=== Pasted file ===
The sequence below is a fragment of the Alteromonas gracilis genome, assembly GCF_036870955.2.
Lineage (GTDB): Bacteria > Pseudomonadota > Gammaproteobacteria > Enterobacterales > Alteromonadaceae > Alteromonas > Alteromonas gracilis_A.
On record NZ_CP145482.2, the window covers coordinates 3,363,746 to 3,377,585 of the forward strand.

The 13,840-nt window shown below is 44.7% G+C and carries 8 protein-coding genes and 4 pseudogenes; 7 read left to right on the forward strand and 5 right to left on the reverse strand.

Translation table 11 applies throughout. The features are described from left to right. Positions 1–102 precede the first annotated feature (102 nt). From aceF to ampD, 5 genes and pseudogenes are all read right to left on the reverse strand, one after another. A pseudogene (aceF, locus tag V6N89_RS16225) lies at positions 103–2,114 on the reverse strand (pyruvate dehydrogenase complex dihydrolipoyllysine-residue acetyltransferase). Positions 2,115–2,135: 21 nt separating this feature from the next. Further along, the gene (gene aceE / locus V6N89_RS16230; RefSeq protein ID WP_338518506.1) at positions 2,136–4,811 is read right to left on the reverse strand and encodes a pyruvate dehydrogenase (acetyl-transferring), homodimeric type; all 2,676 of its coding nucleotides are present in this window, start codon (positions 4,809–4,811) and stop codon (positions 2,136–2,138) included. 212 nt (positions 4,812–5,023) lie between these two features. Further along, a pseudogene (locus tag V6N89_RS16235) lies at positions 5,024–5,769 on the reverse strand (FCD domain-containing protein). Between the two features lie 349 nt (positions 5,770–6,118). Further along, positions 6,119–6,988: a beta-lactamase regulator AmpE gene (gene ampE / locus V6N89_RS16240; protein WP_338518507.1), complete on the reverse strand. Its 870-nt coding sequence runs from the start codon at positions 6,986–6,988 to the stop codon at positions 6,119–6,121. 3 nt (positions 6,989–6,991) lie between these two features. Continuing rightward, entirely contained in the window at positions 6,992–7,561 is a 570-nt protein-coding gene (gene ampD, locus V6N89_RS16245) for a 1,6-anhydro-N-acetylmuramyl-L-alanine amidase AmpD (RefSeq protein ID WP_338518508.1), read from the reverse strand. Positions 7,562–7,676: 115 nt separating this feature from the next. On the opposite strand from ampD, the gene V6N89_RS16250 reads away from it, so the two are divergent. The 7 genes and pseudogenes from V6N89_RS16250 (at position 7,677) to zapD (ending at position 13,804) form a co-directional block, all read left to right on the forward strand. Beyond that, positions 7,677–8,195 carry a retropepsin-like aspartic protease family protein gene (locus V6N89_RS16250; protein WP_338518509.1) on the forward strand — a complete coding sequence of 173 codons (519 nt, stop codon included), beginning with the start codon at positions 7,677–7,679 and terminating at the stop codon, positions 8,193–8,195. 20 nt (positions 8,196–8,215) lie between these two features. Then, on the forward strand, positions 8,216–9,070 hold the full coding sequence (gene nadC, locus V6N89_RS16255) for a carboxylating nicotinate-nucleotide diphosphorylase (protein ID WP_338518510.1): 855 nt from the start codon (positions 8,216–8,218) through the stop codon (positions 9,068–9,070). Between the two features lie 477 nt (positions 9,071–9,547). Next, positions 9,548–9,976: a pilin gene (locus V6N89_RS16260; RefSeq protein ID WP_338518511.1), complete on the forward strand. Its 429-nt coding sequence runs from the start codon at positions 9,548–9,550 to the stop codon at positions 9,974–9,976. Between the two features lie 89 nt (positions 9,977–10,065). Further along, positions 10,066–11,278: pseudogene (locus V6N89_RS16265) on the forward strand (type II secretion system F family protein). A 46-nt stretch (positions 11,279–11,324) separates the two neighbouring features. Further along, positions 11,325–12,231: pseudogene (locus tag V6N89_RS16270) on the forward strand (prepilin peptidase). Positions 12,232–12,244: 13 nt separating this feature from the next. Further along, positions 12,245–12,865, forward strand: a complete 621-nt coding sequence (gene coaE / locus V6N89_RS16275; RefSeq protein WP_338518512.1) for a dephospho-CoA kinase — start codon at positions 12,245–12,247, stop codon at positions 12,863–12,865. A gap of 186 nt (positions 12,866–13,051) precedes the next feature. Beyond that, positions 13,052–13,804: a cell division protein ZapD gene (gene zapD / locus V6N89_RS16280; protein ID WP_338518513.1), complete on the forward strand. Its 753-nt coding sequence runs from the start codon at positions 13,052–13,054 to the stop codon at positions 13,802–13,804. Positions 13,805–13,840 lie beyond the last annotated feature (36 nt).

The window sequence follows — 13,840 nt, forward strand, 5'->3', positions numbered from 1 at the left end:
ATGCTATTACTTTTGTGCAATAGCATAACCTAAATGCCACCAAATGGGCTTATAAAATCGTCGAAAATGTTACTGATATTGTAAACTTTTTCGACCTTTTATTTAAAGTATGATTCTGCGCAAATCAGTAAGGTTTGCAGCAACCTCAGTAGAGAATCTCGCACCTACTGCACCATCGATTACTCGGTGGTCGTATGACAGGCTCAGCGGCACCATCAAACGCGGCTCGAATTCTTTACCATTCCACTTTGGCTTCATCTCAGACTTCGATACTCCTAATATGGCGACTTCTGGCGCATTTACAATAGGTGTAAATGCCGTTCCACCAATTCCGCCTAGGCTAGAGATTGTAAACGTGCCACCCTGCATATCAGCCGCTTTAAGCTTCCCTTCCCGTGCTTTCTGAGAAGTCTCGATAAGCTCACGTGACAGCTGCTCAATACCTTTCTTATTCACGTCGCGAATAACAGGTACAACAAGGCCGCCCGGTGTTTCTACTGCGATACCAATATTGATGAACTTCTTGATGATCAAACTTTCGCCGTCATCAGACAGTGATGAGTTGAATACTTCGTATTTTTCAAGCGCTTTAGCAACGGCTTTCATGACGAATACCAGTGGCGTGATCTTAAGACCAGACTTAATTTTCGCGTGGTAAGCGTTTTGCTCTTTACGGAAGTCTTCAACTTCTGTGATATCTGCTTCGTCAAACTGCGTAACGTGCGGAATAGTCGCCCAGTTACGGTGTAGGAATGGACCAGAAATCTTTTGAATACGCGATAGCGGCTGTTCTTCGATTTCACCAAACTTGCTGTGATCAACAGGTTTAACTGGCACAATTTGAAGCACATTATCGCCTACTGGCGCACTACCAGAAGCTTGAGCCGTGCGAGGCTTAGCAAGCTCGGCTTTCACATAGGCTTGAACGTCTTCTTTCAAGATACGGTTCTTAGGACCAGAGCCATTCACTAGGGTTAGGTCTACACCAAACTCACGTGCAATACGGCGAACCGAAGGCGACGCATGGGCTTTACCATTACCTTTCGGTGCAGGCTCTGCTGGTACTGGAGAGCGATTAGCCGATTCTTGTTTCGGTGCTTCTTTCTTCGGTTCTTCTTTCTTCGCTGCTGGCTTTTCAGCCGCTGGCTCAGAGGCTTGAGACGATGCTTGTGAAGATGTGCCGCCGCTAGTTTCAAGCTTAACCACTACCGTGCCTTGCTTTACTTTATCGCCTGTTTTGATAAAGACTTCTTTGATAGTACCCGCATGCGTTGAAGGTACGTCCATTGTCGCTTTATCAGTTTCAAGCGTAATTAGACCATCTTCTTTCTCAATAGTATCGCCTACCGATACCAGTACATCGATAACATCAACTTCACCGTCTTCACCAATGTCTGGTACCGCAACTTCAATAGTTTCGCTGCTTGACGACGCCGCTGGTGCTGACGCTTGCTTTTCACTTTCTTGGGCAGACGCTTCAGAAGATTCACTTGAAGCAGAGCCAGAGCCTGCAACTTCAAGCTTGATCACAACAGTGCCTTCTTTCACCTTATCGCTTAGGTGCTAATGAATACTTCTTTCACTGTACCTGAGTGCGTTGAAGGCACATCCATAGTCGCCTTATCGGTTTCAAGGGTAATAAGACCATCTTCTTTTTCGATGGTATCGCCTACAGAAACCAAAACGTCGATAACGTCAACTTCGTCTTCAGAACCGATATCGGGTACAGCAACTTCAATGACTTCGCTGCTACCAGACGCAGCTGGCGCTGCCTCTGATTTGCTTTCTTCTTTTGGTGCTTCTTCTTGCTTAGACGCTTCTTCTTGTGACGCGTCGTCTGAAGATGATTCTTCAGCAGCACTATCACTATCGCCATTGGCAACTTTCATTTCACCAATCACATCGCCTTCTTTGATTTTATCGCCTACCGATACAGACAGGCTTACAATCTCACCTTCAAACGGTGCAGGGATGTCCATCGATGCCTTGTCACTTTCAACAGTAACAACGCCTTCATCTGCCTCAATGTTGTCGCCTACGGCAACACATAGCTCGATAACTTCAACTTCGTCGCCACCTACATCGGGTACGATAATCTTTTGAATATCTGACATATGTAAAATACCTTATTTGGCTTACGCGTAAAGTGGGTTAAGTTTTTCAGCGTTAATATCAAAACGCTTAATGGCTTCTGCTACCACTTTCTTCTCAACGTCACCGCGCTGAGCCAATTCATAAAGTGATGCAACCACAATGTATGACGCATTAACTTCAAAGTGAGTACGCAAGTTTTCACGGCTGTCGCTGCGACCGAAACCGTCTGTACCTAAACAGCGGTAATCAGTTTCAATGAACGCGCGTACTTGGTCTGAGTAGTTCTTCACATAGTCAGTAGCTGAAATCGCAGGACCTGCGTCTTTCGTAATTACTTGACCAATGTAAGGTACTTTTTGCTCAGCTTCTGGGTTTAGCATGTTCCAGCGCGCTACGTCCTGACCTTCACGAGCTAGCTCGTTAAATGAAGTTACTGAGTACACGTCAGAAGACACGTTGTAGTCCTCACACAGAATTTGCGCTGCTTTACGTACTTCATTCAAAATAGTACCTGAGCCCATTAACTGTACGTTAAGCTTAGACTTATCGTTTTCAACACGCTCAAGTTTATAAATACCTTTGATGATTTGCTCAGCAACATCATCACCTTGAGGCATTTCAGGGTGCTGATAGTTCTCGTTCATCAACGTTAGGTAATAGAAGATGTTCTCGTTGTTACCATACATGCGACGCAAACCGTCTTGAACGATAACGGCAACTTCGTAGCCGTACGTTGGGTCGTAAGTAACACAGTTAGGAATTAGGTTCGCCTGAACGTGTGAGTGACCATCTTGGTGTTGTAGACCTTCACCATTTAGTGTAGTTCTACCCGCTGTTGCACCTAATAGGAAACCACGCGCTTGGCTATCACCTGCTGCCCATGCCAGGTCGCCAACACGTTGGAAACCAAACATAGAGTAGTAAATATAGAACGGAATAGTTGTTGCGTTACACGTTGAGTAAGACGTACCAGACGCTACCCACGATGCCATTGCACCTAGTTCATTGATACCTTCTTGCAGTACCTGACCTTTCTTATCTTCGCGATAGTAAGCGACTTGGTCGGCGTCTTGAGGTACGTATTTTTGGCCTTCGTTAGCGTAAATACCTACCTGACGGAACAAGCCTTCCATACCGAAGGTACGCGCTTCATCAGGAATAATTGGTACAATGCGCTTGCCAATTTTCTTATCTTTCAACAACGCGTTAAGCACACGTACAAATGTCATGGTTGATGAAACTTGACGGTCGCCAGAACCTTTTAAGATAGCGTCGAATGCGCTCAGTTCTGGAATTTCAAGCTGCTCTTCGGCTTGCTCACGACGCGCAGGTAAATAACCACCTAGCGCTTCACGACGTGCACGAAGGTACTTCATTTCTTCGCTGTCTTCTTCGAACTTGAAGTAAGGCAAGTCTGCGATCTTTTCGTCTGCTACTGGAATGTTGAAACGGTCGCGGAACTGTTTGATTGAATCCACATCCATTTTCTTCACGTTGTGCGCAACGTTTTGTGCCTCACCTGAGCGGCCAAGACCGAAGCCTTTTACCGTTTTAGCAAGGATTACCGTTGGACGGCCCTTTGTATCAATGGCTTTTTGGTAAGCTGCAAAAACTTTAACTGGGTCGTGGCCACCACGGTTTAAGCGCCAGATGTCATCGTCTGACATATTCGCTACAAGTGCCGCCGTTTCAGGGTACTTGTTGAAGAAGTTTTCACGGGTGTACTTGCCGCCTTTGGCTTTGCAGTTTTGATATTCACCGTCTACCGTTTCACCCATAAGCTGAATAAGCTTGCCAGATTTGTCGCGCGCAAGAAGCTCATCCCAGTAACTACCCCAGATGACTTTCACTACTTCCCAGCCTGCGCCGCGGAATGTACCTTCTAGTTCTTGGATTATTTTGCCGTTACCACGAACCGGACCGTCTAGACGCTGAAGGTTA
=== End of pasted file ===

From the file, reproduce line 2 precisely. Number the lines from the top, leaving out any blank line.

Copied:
Lineage (GTDB): Bacteria > Pseudomonadota > Gammaproteobacteria > Enterobacterales > Alteromonadaceae > Alteromonas > Alteromonas gracilis_A.